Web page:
Australia’s Whitsunday Islands, on the edge of the Great Barrier Reef just off the Queensland coast, are one of those “bucket list” destinations, known far and wide for great snorkeling, great sailing and some of the best beaches in the world. This past February, I had the opportunity to explore the islands aboard the 41-foot Seawind 1250 catamaran Seawindow, which proved to be the experience of a lifetime.
The first day out was a blustery one, with a low overcast and rainsqualls on the horizon. Sailing out from behind the lee of Hamilton Island, the area’s commercial center and site of a vast luxury resort, we found ourselves fighting a 20-25 knot headwind and a stiff chop as we made our way northeast toward Whitsunday Island. But that was fine with the 1250.
Seawind Catamarans, based just south of Sydney, prides itself on the seaworthiness of its boats, and the 1250—a development of the successful 38-foot Seawind 1160—is no exception. Beating toward Frith Rock and the narrow Solway Passage between Whitsunday and Haslewood Islands, the boat couldn’t have been happier. Although well apportioned, its narrow hulls sliced through the water as opposed to pounding over it. This is a boat designed with world cruising in mind (shortly after Hull #1 came out of the Seawind factor, company managing-director Richard Ward took the boat for a prolonged sea trial across Australia’s notorious Bass Strait) and it shows.
The boat is also a pleasure to sail when just tooling around for the day or harbor hopping. In addition to its easy motion, the 1250’s twin helm positions make it possible to sit well outboard on either track when driving, providing a clear view ahead and of the rig. The helm is also remarkably sensitive and responsive. I’ve never sailed a cruising cat that felt so nimble or sailed so well to windward.
Threading our way through the Solway Passage, we bore away toward world-famous Whitehaven Beach where we dropped the hook on the beach’s sheltered southeast tip. Stretching four miles in all, Whitehaven is renowned for its blindingly white sand and crystal-clear water. Even with the overcast, the beach was pretty impressive—and virtually empty.
After a brief walk, we weighed anchor and carried on with our planned two-day counterclockwise circumnavigation of Whitsunday Island, eventually dropping the hook for the night in Tongue Bay. It was here that I came to truly appreciate the magic of the Whitsundays in general and Whitsunday Island in particular. Mountainous and indented with dozens of anchorages, the archipelago bears a striking resemblance to the Northern Hemisphere’s own Virgin Islands, with one exception—they are virtually uninhabited. Beyond Hamilton Island, the wooded shorelines of the Whitsundays are almost entirely devoid of human occupancy. Whitsunday Island itself is one great national park. Imagine St. Thomas without all those lights peppering the hillsides after dark. There were times in the Whitsundays when it felt like we were the last people on Earth—again, magical.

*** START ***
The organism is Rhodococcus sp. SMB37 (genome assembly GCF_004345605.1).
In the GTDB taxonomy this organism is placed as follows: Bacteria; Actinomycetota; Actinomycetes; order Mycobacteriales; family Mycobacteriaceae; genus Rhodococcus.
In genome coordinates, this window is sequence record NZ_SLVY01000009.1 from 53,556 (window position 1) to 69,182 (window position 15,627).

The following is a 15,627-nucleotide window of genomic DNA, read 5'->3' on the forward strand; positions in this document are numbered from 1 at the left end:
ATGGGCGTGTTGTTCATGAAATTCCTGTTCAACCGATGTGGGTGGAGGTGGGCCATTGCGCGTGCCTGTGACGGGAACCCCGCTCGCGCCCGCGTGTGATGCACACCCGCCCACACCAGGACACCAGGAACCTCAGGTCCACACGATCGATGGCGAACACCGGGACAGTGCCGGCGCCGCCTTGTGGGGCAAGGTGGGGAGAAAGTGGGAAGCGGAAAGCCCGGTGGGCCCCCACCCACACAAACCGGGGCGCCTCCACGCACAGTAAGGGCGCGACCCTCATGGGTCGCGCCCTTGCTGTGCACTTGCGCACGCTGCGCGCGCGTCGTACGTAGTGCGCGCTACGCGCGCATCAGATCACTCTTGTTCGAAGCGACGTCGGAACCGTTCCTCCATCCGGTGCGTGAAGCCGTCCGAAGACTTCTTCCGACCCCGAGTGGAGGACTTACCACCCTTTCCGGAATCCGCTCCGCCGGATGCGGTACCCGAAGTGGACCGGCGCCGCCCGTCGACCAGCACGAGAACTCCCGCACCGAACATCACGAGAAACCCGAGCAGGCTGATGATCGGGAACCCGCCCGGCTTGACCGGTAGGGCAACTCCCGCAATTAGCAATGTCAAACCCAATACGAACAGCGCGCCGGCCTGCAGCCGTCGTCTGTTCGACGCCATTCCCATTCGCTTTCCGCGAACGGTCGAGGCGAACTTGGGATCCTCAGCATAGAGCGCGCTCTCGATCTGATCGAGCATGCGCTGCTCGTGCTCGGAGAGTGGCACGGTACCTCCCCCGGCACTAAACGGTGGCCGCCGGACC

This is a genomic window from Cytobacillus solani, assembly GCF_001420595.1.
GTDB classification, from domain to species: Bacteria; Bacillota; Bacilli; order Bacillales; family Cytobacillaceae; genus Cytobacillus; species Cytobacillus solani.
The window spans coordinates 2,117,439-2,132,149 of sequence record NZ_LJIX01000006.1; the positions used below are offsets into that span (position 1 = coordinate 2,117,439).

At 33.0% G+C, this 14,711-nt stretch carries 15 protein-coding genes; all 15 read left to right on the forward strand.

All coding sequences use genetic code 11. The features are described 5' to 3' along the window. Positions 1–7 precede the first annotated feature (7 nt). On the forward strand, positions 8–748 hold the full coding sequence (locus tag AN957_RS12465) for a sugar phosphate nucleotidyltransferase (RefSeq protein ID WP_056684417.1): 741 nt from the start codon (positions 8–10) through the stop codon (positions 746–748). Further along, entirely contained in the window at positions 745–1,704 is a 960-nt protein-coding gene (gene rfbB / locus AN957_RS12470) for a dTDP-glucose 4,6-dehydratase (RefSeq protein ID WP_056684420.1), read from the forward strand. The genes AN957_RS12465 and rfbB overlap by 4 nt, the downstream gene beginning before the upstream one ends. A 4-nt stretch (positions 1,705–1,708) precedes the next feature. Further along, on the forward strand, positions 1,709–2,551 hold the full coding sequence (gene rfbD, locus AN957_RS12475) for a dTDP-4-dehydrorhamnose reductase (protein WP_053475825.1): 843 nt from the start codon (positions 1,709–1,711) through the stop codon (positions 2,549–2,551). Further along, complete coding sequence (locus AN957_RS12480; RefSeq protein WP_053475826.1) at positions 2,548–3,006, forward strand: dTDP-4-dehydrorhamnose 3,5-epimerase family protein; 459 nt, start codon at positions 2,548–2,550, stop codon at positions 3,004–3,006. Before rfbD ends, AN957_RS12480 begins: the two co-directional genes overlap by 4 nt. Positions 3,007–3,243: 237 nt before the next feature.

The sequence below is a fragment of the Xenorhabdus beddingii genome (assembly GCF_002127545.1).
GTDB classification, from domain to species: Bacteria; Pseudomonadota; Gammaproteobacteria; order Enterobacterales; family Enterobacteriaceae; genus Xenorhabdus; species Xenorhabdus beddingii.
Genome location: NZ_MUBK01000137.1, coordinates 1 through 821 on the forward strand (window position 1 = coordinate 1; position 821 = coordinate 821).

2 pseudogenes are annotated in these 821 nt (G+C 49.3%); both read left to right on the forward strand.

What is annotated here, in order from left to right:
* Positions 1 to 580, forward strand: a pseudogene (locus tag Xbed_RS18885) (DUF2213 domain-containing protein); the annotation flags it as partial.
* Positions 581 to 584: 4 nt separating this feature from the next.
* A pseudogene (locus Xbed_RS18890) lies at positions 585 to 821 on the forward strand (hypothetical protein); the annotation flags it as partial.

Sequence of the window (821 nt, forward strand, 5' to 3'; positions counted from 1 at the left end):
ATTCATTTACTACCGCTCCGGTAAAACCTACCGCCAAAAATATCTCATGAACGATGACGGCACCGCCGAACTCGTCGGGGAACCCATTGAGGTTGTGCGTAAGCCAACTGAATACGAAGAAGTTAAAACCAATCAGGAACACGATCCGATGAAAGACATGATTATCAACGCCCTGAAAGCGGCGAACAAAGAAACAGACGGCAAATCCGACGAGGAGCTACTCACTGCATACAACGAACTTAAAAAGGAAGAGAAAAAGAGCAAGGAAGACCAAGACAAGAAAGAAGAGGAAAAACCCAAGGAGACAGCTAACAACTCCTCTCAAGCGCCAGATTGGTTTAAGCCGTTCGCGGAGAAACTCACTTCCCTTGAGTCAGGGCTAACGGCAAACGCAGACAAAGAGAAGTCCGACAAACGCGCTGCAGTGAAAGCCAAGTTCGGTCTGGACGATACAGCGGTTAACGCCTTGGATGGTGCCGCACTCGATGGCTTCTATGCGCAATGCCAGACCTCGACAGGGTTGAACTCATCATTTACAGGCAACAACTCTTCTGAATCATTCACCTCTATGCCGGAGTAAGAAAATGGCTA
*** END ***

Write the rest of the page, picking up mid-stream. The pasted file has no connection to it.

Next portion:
It was also in Tongue Bay that I had my first opportunity to experience the wonders of Bundaberg Rum, or “Bundy,” thanks to my Australian shipmates, Paul Rogers of Adelaide and Brent Vaughn of Seawind Catamarans. With enough Coca Cola, it wasn’t half bad. Only in Australia would you find rum with a picture of a polar bear on the label—another kind of magic, I suppose.
The next morning, we grabbed a mooring off Border Island for a quick snorkel and then continued around the northern tip of Whitsunday Island. The sail out to Border Island was a truly memorable one. The overcast was now gone, leaving a sparkling sun and fleecy white clouds in its wake. We regularly hit 9 knots on a beam reach with the wind out of the east-southeast. After turning the corner and setting a course back toward Hamilton Island, the 1250 seemed to literally sizzle as it sliced its way through the flat water along Whitsunday Island’s rugged western shore.
That afternoon we anchored briefly for lunch and then continued on toward Hamilton Island. It’s amazing how quickly you can click off the miles aboard a spritely cruising cat with a fresh breeze! Short tacking back between Henning and Dent Islands toward the Hamilton Island Marina (all the while keeping close tabs on Plum Pudding Reef!), I was once again amazed by the 1250’s sailing ability. As I shuttled back and forth from one wheel to the other, enjoying finger-tip steering as I played the shifts, it felt, for all intents and purposes, like I was steering a very fast monohull. It was a great ending to a quick introduction to one of world’s truly great cruising destinations.
For more on the Seawind 1250, including Seawind charter opportunities in the Whitsunday Islands, Caribbean and United States, click here.